The Beauty That Remains

Three teenagers living in the same area die unexpectedly (and within a short time of each other) of leukemia, a car wreck, and suicide. Left behind to grieve and somehow make sense of their tragedies are a twin sister, a best friend, a brother, several ex-boyfriends and an ex-girlfriend. Each one feels guilt and responsibility for the loved one who has died (“I should have gone to that party with her.” “I shouldn’t have posted that sex tape of him to get even with his leaving me for a girl.” “I should have told someone he told me he wanted to die.” “I wish I hadn’t told him I hoped he’d die alone someday.”) The stories are told in rotating chapters by three people (Autumn, Logan and Shay) with additional commentary from other characters who have also been impacted by the losses. As the book progresses, these three main characters learn how to cope and move forward through various means, including the unfailing patience and understanding of friends and parents, an adept professional therapist, a twin-less support group, and the growing awareness that those who died were far more complex than they knew and, like them, responsible for their own choices and consequences.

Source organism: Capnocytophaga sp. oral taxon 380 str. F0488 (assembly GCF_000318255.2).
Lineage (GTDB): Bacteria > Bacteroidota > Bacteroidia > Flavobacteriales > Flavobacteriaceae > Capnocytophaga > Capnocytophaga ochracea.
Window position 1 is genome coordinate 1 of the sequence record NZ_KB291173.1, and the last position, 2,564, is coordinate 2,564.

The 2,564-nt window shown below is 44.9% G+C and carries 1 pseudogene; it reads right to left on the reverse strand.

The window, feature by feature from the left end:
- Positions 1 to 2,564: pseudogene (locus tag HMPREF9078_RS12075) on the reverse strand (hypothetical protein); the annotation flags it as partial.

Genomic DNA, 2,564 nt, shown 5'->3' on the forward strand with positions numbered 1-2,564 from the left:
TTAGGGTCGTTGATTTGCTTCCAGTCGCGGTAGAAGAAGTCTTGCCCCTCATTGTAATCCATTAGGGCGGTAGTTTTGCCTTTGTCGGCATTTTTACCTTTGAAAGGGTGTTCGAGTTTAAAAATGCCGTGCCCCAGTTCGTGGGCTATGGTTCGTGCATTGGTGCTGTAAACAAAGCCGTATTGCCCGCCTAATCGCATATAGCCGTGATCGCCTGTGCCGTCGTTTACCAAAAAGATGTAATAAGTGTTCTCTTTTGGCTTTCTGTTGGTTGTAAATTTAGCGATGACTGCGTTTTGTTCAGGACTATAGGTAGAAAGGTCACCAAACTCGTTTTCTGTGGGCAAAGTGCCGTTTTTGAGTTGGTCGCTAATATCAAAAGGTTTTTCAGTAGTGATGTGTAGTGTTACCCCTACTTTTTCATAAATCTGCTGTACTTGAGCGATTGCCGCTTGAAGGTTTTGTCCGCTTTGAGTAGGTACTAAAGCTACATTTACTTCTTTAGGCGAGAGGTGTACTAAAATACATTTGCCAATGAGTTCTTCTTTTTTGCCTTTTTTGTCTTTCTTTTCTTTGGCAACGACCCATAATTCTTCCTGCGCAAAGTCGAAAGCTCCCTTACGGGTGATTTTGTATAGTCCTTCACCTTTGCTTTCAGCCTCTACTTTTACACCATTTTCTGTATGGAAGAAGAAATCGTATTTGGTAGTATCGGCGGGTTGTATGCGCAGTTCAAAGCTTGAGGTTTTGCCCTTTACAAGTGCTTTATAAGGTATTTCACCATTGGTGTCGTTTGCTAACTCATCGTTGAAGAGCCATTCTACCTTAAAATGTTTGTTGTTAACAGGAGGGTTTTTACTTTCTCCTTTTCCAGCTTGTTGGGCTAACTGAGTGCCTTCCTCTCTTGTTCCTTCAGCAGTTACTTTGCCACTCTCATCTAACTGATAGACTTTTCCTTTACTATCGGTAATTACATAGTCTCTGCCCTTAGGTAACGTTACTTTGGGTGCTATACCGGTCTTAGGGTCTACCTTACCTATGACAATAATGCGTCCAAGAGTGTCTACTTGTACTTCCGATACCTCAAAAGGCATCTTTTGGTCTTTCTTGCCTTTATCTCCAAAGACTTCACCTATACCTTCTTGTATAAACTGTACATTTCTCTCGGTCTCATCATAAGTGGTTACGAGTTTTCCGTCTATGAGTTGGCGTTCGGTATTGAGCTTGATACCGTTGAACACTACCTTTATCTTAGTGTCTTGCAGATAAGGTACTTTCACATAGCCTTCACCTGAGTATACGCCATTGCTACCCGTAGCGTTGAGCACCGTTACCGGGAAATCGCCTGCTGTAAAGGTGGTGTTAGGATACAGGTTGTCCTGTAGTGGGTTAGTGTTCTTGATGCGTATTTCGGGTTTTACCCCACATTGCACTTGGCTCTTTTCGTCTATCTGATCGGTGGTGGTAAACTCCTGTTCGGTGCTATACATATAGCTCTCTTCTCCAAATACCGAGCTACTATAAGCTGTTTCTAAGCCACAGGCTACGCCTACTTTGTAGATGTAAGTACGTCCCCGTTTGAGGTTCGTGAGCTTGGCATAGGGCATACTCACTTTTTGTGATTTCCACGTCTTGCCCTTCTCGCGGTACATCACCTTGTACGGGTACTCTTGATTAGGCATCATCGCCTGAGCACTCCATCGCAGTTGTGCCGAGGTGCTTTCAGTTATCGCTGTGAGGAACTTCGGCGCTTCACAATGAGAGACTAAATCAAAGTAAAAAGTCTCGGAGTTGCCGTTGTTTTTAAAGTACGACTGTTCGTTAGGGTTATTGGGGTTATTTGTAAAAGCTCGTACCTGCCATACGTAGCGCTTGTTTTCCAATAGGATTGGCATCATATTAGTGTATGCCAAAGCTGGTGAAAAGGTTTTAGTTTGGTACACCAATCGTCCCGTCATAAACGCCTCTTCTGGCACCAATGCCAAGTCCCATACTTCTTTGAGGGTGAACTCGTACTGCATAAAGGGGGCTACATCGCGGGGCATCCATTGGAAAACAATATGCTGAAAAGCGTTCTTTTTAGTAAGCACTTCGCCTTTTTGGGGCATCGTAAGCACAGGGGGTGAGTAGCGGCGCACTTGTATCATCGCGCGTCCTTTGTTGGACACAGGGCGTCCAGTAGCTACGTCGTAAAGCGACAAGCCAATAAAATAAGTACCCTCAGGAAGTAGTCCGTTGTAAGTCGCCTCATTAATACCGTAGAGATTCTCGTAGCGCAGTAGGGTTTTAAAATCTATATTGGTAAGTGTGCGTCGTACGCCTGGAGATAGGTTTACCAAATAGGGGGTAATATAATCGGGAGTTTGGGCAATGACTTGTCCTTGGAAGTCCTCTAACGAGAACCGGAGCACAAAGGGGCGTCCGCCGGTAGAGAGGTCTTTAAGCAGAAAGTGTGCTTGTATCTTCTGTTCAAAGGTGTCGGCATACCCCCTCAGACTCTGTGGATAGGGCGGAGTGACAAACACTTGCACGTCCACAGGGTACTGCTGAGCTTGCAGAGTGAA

Halfway through the book, the lives of the three main characters start to intersect and by book’s end the relationships are clearer, but the technique of using three narrative voices just didn’t work for me. I found it confusing and gimmicky. In addition, the reviewer comments that the book is “lyrical,” “wrenching,” and “humming with poetry and song” stupefies me. The author’s excessive and repetitive use of offensive language reveals a paucity of vocabulary that dulls her dramatic voice. Was it really necessary to describe the details of Bram and Nico’s sex tape? I think not. Nor was it necessary to insert shit, fuck, whatever several times on countless pages to get the message of grief and loss across to the reader. This writer has talent but needs some more practice and a good editor.

Categories: Addiction, Death and Grieving, Depression, Diversity, Dysfunctional Relationships, Grief, LGBTQIA, Mental Health, Navigating through High School, Peer Relationships, Rock Musicians, Social Media, Suicide

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